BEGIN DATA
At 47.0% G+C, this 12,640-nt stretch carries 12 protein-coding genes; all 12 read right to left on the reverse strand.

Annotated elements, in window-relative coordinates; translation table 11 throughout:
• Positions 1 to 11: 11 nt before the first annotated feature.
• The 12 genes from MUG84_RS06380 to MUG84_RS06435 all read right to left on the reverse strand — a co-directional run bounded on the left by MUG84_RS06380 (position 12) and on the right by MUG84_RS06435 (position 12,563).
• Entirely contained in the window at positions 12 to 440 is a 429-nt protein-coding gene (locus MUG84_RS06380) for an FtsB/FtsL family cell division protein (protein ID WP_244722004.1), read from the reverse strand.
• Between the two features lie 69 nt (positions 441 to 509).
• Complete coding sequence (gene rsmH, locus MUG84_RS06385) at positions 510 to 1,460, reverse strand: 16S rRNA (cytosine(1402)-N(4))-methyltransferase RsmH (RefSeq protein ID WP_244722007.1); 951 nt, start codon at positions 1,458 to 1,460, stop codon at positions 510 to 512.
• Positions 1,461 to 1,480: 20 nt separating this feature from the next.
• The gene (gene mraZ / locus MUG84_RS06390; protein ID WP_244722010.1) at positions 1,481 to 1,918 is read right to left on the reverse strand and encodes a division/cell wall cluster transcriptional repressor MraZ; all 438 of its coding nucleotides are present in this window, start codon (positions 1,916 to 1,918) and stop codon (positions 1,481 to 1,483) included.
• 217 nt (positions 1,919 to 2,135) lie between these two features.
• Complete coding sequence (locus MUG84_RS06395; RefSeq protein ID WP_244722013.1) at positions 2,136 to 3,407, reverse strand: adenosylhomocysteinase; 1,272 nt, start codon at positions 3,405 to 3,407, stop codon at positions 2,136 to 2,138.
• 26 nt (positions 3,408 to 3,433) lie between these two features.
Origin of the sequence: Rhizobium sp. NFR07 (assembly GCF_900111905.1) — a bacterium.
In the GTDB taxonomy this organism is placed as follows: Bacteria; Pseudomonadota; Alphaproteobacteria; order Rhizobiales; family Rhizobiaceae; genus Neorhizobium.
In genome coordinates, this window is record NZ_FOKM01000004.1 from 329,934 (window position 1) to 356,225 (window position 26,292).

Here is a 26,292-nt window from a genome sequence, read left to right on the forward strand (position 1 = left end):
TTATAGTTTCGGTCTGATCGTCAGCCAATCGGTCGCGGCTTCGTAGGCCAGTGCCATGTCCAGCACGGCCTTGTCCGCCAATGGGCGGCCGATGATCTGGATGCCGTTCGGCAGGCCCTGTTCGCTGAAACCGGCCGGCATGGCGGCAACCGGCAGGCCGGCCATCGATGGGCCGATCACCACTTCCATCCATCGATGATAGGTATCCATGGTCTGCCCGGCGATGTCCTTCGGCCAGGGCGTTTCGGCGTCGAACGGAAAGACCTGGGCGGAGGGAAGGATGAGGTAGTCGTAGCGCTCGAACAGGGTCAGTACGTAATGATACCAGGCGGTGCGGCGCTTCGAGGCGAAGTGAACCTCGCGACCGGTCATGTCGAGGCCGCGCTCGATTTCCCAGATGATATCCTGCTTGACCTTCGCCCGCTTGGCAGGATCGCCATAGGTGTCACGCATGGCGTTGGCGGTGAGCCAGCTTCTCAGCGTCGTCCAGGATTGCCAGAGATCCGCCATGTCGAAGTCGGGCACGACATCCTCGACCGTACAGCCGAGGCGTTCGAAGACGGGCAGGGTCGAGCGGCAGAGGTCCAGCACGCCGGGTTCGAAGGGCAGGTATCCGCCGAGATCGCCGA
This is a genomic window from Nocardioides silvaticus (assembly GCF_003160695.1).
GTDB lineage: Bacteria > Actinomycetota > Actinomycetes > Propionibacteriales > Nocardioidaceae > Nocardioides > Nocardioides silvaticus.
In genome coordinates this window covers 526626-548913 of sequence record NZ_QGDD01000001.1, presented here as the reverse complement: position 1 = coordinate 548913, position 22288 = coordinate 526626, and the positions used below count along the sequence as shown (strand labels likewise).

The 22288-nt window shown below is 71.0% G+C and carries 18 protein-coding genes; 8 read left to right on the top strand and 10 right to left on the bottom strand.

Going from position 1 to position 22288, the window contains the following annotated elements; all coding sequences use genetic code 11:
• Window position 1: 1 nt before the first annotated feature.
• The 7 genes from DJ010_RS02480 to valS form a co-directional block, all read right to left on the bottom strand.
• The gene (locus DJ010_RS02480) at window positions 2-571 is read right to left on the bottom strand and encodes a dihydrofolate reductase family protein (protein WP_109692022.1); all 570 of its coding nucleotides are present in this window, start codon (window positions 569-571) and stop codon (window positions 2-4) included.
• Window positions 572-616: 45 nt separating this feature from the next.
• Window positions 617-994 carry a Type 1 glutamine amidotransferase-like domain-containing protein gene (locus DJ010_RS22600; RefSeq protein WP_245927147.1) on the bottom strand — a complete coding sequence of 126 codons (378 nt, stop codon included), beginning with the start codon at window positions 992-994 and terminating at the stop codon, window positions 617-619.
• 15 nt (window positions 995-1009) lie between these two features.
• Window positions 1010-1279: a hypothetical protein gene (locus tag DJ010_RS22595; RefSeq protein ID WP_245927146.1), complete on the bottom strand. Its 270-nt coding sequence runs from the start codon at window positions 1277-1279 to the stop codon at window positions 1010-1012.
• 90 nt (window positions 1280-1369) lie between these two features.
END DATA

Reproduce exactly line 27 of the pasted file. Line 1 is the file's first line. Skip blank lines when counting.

• Window positions 617-994 carry a Type 1 glutamine amidotransferase-like domain-containing protein gene (locus DJ010_RS22600; RefSeq protein WP_245927147.1) on the bottom strand — a complete coding sequence of 126 codons (378 nt, stop codon included), beginning with the start codon at window positions 992-994 and terminating at the stop codon, window positions 617-619.